Decision : CONF 201 V.B.26
Galapagos Islands (Ecuador)
The Bureau recalled that the Committee at its twenty-first session invited the Government of Ecuador to notify in a timely fashion, the Chairperson of the Committee of the final enactment and entering into force of the Galapagos Special Law. The Committee, although it did not include the site in the List of World Heritage in Danger, decided that if, by the opening date of the twenty-second session of the Bureau of the World Heritage Committee, the Government of Ecuador had not notified the Chairperson of the World Heritage Committee of the enactment and entry into force of the “Special Galapagos Law”, then the Galapagos Islands be inscribed on the List of World Heritage in Danger.
The Permanent Delegate of Ecuador to UNESCO, via his letter of 22 April 1998, transmitted a copy of the “Special Law on the Galapagos”, published by the Official Registry of Ecuador as Law No. 278 on 18 March 1998, to the Chairperson of the World Heritage Committee. At a meeting between the Ambassador of Ecuador, the Chairperson of the World Heritage Committee and the Director of the Centre, the Chairperson took note of the official notification and commended the Government of Ecuador for its efforts. The Chairperson however, stressed the importance of ensuring effective implementation of the Special Law to protect this World Heritage site.
IUCN, in its report to the Centre on the state of conservation of Galapagos, has pointed out that the Law, if implemented, will greatly strengthen conservation in both the islands as well as in the surrounding marine reserve, which was extended from 24 to 64 km offshore. The Law addresses most of the major issues (particularly alien species and management of the marine reserve) relating to conservation and sustainable development of Galapagos and has been drafted on the basis of the outcome of an intense national debate. The main highlights of the Law and the evaluation of its effectiveness have been provided by the Charles Darwin Foundation, and include: (i) Regulations with regard to the control of introduced species, their eradication in agricultural lands, establishment of a quarantine inspection system, etc; (ii) incentives for local appreciation and participation through environmental education; (iii) building local skills and conservation institutions, in particular strengthening of the GNPS; (iv) improving inter-agency co-ordination through the work of INGALA (Instituto National de Galapagos) which has been re-established; (v) immigration and residence control measures to stabilise the rate of growth of human population size; and (vi) initiating a participatory planning process for marine resources conservation.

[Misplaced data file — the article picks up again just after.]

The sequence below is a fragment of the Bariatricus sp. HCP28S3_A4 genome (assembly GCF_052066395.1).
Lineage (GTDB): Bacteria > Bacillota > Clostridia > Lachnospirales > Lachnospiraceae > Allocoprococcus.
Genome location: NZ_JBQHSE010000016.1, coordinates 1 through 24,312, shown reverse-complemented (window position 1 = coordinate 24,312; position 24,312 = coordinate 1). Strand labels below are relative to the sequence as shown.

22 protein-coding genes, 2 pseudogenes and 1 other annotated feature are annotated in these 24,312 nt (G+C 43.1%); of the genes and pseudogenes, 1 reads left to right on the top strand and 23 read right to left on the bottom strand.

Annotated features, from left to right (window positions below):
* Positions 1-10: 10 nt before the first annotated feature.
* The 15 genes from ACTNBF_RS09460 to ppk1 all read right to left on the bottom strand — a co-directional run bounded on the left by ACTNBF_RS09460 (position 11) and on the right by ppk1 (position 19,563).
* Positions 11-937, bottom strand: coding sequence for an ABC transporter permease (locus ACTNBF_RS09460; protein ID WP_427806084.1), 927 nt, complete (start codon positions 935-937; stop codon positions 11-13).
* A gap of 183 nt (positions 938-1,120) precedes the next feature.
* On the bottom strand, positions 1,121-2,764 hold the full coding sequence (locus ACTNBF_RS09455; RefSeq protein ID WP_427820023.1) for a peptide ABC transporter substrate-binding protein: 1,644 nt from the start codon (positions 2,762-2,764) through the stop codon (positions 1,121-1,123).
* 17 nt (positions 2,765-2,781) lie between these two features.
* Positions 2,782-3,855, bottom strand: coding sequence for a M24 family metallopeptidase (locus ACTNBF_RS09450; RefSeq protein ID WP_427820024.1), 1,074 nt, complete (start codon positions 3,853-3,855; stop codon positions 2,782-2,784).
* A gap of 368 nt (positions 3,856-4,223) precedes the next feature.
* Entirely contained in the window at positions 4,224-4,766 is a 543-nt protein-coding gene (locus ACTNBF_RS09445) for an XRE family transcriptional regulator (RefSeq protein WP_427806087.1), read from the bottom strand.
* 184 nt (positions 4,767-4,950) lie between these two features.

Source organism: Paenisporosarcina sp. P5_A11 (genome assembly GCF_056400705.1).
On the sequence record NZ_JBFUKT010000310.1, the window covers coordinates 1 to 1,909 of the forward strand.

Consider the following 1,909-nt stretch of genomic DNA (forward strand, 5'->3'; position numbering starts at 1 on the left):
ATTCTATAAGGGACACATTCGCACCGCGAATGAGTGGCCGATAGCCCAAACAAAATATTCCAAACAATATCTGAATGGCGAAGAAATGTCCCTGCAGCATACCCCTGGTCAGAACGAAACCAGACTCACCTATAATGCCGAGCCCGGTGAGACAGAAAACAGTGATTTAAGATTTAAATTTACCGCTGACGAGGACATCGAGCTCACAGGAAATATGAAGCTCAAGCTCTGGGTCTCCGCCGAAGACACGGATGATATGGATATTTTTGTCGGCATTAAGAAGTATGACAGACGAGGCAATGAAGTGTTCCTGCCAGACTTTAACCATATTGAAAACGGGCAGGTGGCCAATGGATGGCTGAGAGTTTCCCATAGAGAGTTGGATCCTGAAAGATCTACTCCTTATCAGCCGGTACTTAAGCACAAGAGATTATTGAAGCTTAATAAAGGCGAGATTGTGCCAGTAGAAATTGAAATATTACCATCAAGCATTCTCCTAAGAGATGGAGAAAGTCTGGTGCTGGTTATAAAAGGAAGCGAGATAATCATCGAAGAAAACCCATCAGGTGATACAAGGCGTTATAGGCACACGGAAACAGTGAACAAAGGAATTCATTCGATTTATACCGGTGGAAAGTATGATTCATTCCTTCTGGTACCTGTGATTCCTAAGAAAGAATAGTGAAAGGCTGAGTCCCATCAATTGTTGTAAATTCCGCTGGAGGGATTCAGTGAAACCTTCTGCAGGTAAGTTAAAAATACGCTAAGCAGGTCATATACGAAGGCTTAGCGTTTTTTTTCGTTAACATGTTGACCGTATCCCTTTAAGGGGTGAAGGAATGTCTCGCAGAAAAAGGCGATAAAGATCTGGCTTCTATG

The Law also provides for: (a) the Establishment of the Marine Reserve as a protected area and (b) the expansion of the Reserve boundaries to 64 km around the whole archipelago within which area only tourism and artisanal fishing are permitted. The provisions of the Law concerning marine areas have provided a historic opportunity for conserving 130,000 sq. km of a very important marine ecosystem.
The Bureau commended the Government of Ecuador and all the agencies, groups, local residents and experts for reaching a consensus on this new Law. The Bureau thanked the former Chairperson of the World Heritage Committee, Mr. Winkelmann and the Director of the Centre for having initiated the process through their mission to the site in June 1996.
The Bureau urged the Ecuadorian authorities to ensure the effective implementation of the Law. The Bureau invited the Ecuadorian authorities to re-nominate the Marine Reserve, deferred by the Committee in 1994, to be a part of the World Heritage site as soon as the management plan for the Marine Reserve is finalised in 1999. The Bureau recommended that the Committee not consider Galapagos Islands for inclusion in the List of World Heritage in Danger.
The Delegate of Ecuador thanked the World Heritage Committee, its Bureau, IUCN and the Centre for their understanding and commitment to preserve the Galapagos Islands World Heritage site. The full text of his statement is included in Annex V.
The Bureau also expressed its sincere regrets and sympathies to the families of the two senior Ecuadorian conservationists (Jorge Anhalzer and Fabricio Valverde) who perished in a plane crash after returning from a conservation meeting of the Islands.